Evamarie Pappas began art school as a painter but quickly switched to clay. She found sculpting exciting and addicting and was inspired by the often unexpected results. Organic in form, Eva's sculptures take on the appearance of worn ocean stones, seashells, and seedpods that have washed to shore. She draws inspiration from the forests, gardens, and sea that surrounds her Florida home.

For Evamarie Pappas, making art is a family affair. She lives and works in the Florida home with her husband, Gary Oglander, an abstract painter. The pair, who met while Evamarie was studying art at Ringling College of Art and Design in Florida, frequently collaborate on ceramic works.

"We critique each other honestly; 
there was never a competition between us."

- Evamarie Pappas on working with her family

The family is preparing for an upcoming exhibit, NADA x Foreland, curated by Daniel Oglander, featuring collaborative sculptures by Eva and painted by Gary and sculptures by Eric Oglander.

"I would say I'm most influenced by nature. I often think about a plant or a seed pod. I think about how they might move or grow."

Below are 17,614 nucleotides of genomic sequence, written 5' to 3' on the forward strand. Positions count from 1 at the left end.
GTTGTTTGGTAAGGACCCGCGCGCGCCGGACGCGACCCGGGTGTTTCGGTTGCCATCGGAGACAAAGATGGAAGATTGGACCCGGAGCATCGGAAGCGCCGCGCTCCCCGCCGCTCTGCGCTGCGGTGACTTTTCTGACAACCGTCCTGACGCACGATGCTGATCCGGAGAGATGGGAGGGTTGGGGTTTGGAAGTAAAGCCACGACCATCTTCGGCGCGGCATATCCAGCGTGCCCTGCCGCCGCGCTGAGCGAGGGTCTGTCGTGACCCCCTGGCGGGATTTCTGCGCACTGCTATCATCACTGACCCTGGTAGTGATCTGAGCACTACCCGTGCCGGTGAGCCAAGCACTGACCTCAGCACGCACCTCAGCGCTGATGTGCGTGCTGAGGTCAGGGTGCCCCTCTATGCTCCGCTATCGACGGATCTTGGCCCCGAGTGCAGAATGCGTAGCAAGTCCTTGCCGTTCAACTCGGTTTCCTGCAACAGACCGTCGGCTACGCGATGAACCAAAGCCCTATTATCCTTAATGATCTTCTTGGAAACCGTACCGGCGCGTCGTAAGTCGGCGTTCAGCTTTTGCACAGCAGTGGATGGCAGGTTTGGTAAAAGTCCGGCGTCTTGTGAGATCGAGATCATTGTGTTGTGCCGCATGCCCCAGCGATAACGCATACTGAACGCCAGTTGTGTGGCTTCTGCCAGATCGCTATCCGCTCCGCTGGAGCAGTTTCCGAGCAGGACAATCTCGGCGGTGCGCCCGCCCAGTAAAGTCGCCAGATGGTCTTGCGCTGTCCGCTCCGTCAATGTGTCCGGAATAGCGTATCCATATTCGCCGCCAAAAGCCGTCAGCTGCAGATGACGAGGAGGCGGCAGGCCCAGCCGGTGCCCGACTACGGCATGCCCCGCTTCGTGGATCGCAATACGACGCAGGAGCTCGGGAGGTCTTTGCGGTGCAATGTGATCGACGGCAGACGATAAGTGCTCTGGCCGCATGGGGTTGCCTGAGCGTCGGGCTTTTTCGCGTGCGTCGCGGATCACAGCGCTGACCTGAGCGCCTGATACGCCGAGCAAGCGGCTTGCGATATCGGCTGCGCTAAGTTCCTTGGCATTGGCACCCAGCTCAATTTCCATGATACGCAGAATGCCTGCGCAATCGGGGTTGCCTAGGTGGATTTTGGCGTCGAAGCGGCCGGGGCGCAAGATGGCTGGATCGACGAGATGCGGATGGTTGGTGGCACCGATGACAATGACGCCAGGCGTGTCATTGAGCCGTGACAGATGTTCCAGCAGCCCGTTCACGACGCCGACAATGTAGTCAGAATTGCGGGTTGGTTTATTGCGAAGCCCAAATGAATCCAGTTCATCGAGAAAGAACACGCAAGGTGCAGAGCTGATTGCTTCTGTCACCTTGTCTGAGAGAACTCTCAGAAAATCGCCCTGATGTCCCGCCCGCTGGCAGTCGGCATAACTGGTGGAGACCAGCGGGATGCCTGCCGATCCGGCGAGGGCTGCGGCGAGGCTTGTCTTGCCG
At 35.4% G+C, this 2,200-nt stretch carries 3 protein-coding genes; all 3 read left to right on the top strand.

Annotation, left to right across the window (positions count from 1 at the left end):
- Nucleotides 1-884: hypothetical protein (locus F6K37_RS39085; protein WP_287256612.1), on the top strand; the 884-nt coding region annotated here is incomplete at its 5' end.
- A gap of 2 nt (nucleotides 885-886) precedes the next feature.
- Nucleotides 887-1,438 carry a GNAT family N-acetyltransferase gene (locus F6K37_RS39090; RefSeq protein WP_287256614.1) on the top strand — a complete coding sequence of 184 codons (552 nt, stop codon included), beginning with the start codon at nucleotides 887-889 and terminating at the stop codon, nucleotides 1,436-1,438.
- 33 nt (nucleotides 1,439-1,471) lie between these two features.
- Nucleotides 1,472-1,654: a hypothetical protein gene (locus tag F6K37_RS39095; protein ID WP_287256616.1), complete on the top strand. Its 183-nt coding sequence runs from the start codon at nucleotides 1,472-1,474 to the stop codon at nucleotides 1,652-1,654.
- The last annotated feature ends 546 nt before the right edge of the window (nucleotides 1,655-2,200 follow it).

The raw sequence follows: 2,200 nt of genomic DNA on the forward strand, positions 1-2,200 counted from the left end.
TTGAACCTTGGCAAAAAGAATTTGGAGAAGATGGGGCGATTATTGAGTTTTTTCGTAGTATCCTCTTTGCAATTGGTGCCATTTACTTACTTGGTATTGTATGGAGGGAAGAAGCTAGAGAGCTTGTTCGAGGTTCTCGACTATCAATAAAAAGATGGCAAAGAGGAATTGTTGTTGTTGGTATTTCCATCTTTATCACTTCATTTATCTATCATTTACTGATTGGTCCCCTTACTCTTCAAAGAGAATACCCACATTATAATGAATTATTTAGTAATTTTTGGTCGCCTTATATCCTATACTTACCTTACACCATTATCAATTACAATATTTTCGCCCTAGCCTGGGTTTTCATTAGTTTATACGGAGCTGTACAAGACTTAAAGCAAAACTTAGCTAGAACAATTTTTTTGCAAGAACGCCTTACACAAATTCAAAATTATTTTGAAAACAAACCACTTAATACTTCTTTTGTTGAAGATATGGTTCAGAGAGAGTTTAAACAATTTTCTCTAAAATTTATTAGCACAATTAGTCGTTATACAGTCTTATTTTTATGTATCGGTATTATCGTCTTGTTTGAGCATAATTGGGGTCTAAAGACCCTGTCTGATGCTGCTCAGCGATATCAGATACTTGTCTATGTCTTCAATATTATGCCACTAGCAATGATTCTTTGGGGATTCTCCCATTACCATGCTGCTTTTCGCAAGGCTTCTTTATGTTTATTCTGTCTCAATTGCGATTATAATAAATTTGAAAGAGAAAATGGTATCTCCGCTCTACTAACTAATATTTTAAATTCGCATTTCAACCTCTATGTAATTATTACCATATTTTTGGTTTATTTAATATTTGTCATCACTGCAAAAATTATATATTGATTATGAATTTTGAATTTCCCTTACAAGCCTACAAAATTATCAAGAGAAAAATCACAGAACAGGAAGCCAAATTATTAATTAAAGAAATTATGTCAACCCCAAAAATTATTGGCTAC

- Evamarie is also an avid gardener and considers It as an extension of her artistic practice.

"Once I start, I put everything out of my mind and let [a piece] become what it wants to become" - Evamarie Pappas



Evamarie might start with a sketch or a general idea, but mostly her process is intuitive and unconscious.

As a painter, she was incredibly meticulous and tight with her work. She says that she drove herself crazy. Clay gave her spontaneity and freedom that she hadn't experienced with paint. For years, Eva longed for the feeling that clay gave her, and now she has dedicated herself full time to her practice.


I am so drawn to the biomorphic shapes of Evamarie's work. They make me feel calm and inspired at the same time. I have a growing personal collection and am so excited to offer her work to the LES Community!